94 km from Nairobi, a 2-hour drive.
The lake’s area: 139 square kilometers
This is the highest lake in the area of the African Rift Valley. Its height is estimated at approximately 1890 meters.
Naivasha is a quiet, magical and pastoral place. The place is a huge agricultural area that includes farms for raising cattle and greenhouses for growing fruits, vegetables and especially flowers. A large part of the agricultural fields and greenhouses are owned by Jews.
The lake is a volcanic crater that contains freshwater. It’s a small reserve filled with varied greenery, attracting many birds and is a magnet for tourists. In the reserve you will be able to see mammals such as giraffes, antelopes, zebras, monkeys and more.
In the lake, among others, live the hippopotamuses. Most of the daylight hours they stay in the water in order to cool down and as it becomes darker come out on the land to eat. The hippopotamuses are territorial and very aggressive. At this stage, you better keep your distance…
Around the lake, there are a number of luxury hotels surrounded by huge beautiful areas facing the lake. The animals walking freely between the tourists create an intoxicating and harmonious atmosphere of nature and people. You will not be able to find such a winning combination anywhere. The hotels are surrounded by electric fences (in case you are concerned).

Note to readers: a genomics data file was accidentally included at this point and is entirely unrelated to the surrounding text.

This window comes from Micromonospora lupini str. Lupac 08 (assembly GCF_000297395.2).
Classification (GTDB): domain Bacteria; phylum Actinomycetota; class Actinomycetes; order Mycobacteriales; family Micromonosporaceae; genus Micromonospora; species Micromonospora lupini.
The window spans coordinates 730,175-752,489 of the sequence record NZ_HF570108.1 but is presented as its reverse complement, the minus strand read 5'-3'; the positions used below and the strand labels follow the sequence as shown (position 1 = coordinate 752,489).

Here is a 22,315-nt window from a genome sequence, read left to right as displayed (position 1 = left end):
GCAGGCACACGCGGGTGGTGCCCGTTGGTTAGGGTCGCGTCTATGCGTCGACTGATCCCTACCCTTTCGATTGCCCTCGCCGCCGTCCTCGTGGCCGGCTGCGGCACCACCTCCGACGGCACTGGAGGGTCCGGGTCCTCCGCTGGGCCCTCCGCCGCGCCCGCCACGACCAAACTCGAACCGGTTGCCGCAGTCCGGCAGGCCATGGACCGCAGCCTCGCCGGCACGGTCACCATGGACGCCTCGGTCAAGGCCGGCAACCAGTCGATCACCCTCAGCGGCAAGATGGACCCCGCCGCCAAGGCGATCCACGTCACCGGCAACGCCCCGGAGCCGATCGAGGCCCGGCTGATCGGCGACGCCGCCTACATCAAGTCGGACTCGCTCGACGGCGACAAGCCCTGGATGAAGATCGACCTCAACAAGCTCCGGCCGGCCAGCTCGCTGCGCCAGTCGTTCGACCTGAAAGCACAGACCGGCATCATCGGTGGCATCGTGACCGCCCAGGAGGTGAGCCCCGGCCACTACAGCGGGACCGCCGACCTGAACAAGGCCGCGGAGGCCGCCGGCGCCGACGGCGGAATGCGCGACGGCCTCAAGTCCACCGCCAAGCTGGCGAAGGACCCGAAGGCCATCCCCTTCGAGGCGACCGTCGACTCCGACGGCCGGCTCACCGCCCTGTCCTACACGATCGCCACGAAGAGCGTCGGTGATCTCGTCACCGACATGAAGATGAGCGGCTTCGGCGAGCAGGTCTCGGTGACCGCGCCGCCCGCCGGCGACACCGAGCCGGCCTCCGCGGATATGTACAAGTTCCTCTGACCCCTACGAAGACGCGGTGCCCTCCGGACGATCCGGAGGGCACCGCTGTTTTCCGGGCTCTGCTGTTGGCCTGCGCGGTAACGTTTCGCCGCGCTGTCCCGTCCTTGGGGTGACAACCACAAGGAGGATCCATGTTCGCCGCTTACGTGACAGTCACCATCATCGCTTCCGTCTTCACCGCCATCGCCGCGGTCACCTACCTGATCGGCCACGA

In the center of the Naivasha Lake, there is a famous peninsula known as the “Crescent Island”. This is a unique and extraordinary nature reserve, and an especially enjoyable experience when traveling with children. This is a reserve which is mostly privately owned and reached by boat. On board the boat, you can take a close look at the hippopotamuses and the water birds in the lake. This is one of the only reserves where you can enjoy a walking tour in a safari between the animals. The Island has no carnivorous animals and the animals in it are mostly gnus, giraffes and zebras.
If you are already visiting the lake, it’s recommended you also take a short excursion to Elsamere to the home of Joy and George Adamson, whose lives were devoted to the preservation of nature and the rescue of orphaned lions. Their home now serves as a museum dedicated to preserving their heritage. The couple adopted the orphan lioness Elsa, which was the first to successfully acclimatize to nature after living among humans who took care of her devotedly. Her story was also commemorated in a book and film called “Born Free.”